private DocumentResult ProcessDocument(DocumentInput di) { Thread.SpinWait(100000000); return new DocumentResult(); }

    }

    The Inputs property is a TransformBlock that goes from DocumentInput to DocumentResult.  It's configured to run on the default scheduler but with an unbounded concurrency level, meaning that it'll process as many items concurrently as it can (in effect with a task per element), while also maintaining the order in which the elements were posted (such that they'll be output to the next block in the same order they were posted to the inputs).  These results are then sent along to an ActionBlock which runs sequentially (the default for a dataflow block), processing one result at a time and aggregating that result into the all up result.  When the user calls Inputs.DeclinePermanently, that causes the TransformBlock to complete as soon as its done its processing, and its continuation then declines on the ActionBlock.  The ActionBlock will finish processing all of the data, and its continuation will then complete the Result task using whatever the finalAggregateResult ended up as.

    Note that I've made a few further assumptions here.  I've assumed that it's ok for the aggregation phase to run concurrently with processing of incoming documents, as long as the aggregation phase itself only processes one document at a time.  If that's not a valid assumption, then a ConcurrentExclusiveSchedulerPair could be used as you suggested.  I've also left out exception handling, because there are various semantics you might want to utilize in such a case... adding in exception support is only a few more lines, based on what you desire in terms of behavior (e.g. if the transform function fails, should we stop doing further transforms but allow the aggregation to continue to produce a result based on the results thus far? etc.)

    In any event, this class can now be used like:

    var processor = new DocumentProcessor();

    processor.Inputs.Post(...);

    processor.Inputs.Post(...);

    ...

    processor.Inputs.DeclinePermanently();

    var finalResult = await processor.Result;

    I hope that helps and that I captured your problem correctly.  If I didn't please let me know.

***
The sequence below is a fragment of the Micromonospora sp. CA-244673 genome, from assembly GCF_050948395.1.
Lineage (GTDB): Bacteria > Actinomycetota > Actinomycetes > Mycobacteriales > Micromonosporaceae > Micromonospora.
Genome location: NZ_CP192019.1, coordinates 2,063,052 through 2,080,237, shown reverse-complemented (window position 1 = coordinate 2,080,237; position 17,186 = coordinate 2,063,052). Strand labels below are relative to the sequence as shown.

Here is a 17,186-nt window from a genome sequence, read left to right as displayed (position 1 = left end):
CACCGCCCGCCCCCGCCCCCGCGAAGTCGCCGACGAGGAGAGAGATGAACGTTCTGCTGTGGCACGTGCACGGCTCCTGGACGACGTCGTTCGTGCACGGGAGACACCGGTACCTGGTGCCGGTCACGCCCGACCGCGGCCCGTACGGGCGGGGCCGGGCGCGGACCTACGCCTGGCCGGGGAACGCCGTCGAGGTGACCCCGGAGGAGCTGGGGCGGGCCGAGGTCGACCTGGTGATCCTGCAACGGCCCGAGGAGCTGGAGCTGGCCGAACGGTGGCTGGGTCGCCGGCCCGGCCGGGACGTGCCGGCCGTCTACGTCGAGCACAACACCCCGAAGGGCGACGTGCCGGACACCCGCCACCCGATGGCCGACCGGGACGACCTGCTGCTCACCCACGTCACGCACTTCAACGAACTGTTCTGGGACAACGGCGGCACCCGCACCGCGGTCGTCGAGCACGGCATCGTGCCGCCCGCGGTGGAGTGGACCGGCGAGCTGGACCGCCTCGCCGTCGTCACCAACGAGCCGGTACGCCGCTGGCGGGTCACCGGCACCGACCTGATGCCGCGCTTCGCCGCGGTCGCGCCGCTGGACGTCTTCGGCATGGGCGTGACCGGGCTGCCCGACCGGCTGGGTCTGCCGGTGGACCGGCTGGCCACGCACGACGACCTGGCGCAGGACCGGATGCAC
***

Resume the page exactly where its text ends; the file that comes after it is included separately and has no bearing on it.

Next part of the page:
Thanks.

  • it might be useful to have a message buffer that stops accepting messages when the amount of available memory is low to help prevent OutOfMemoryExceptions.

  • Hi Aaron-

    Thanks for the good suggestion!  We've had several requests now for bounding functionality of some kind, and this is very related to that.  We'll look into it.

  • Hi,

    First of all, great work! This made it so much easier for me to make an agent-based architecture.

    A few questions:

    1) Can I distribute the TDF assembly with my program?

    and

    2) In agent/actor design, it's often useful to make sure that all messages handed to an agent are processed sequentially (i.e. in a thread-safe manner) within that agent. But I can't (at first glance) seem to find a way to synchronize processing between the blocks an agent exposes. Any ideas for how I could achieve this?

    Thanks in advance!

  • procuro um BHO em VB.NET (preferencialmente em vb 2005) mas c++ ou c# tb dou meus passinhos.... preciso redirecionar acesso a sites como facebook orkut etc... para about:blank.....

    Agradeço qualquer ajuda sobre....

  • Hi Alex-

    re: distribution

    I wouldn't recommend it right now.  First and foremost, this release was really about getting feedback on the APIs, and there are some known bugs (many of which are already fixed in our internal builds and which I hope to have available soon in an updated public build) that you wouldn't want in a production app.  For that and related reasons, the EULA dictates that the Async CTP is not for production usage.

    re: synchronizing processing